Friday, February 29, 2008
You can take it here. I'll post my score in the comments later today.
Thursday, February 28, 2008
Wednesday, February 27, 2008
Hi all. A quick announcement from my home church, Otter Creek Church of Christ.
The Otter Creek Church invites you to hear from Jonathan Wilson-Hartgrove, a founding member of the Rutba House in Durham, North Carolina, on February 28, 2008, at 7:00 p.m. Jonathan, who spent time in Iraq with Shane Claiborne as part of a Christian peacemaking team, will be discussing "Signs of the Times & a New Monasticism." He will touch upon several aspects of the new monastic movement, including the contemplative tradition, service to the poor, nonviolence, and practices of intentional community.
Otter Creek is located at 409 Franklin Road, in Brentwood. You can call the church for more information at 615-373-1782.
Hope to see as many of you there as can make it.
Tuesday, February 26, 2008
I got home and got kisses. After changing, I got down on the floor to play with the kids. Connor and I played Hot Wheels. Sheryl and Kinsey were making a doll house out of a diaper box. And then Kinsey got down and she and Connor just climbed all over me, until Connor started acting really tired, so I grabbed him and we went downstairs to watch a little basketball together, which I'm always happy that he enjoys with me. Then we shot baskets together until dinner time when he actually ate spaghetti instead of just bread and cheese.
At this point, he was getting really tired, so I gave him a bath which he really enjoys, especially splashing, which has graduated from splashing with his hands to standing up and plopping down into the water. We read his story and then laid him down.
Kinsey was then done with her bath so I helped her get dry and she did her chores and we read the next chapter in These Happy Golden Years and she laid down to sleep. At which point I went to finish sorting laundry and doing the dishes and give Sheryl a chance to relax. The evening was complete with working on the drums for Rock Band and "playing" "guitar" on "Foreplay/Long Time."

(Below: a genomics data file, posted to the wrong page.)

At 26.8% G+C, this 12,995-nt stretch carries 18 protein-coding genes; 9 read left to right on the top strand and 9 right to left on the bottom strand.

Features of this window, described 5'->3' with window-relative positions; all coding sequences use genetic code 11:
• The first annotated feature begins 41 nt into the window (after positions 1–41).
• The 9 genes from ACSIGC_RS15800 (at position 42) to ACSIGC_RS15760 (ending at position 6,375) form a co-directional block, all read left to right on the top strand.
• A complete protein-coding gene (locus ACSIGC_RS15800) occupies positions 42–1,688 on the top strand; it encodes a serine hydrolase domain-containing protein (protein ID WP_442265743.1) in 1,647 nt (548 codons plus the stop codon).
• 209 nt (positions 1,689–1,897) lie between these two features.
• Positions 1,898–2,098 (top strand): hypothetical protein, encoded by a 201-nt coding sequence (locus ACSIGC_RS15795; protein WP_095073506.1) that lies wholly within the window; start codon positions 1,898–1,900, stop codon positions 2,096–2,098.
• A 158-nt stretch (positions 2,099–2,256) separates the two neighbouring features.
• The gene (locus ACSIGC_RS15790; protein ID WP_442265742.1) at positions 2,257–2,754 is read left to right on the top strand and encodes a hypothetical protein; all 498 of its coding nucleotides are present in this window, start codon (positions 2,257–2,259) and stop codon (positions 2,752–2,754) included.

Just a great night and one that will be fewer over the next couple of months. So I thank God for the moments of peace that occur in the busyness.
Monday, February 25, 2008
In our Sunday School class, we looked at the story of Melchizedek, the priest king of Salem in Genesis 14. The specific verses say,
18 Then Melchizedek king of Salem brought out bread and wine. He was priest of God Most High, 19 and he blessed Abram, saying,
"Blessed be Abram by God Most High,
Creator of heaven and earth.
20 And blessed be God Most High,
who delivered your enemies into your hand."
Then Abram gave him a tenth of everything.
CS Lewis didn't seem to think it mattered what the name of the God you were serving was, as long as you were doing good, as evinced in the final book of the Chronicles of Narnia: The Last Battle. The Calormene Emeth has served Tash, the enemy of Aslan, but in the restored Narnia, encounters Aslan. And the following exchange occurs:
But the Glorious One bent down his golden head and touched my forehead with his tongue and said, Son thou art welcome. But I said, Alas, Lord, I am no son of thine but the servant of Tash. He answered, Child, all the service thou hast done to Tash, I account as service done to me. Then by reasons of my great desire for wisdom and understanding, I overcame my fear and questioned the Glorious One and said, Lord, is it then true, as the Ape said, that thou and Tash are one? The Lion growled so that the earth shook (but his wrath was not against me) and said, It is false. Not because he and I are one, but because we are opposites, I take to me the services which thou hast done to him. For I and he are of such different kinds that no service which is vile can be done to me, and none which is not vile can be done to him. Therefore if any man swear by Tash and keep his oath for the oath's sake, it is by me that he had truly sworn, though he know it not, and it is I who reward him. And if any man do a cruelty in my name, then, though he says the name Aslan, it is Tash whom he serves and by Tash his deed is accepted. Dost thou understand, Child? I said, Lord, thou knowest how much I understand. But I said also (for the truth constrained me), Yet I have been seeking Tash all my days. Beloved, said the Glorious One, unless thy desire had been for me thou wouldst not have sought so long and so truly. For all find what they truly seek.And that's not to say that CS Lewis has the final word here, but it is an interesting perspective.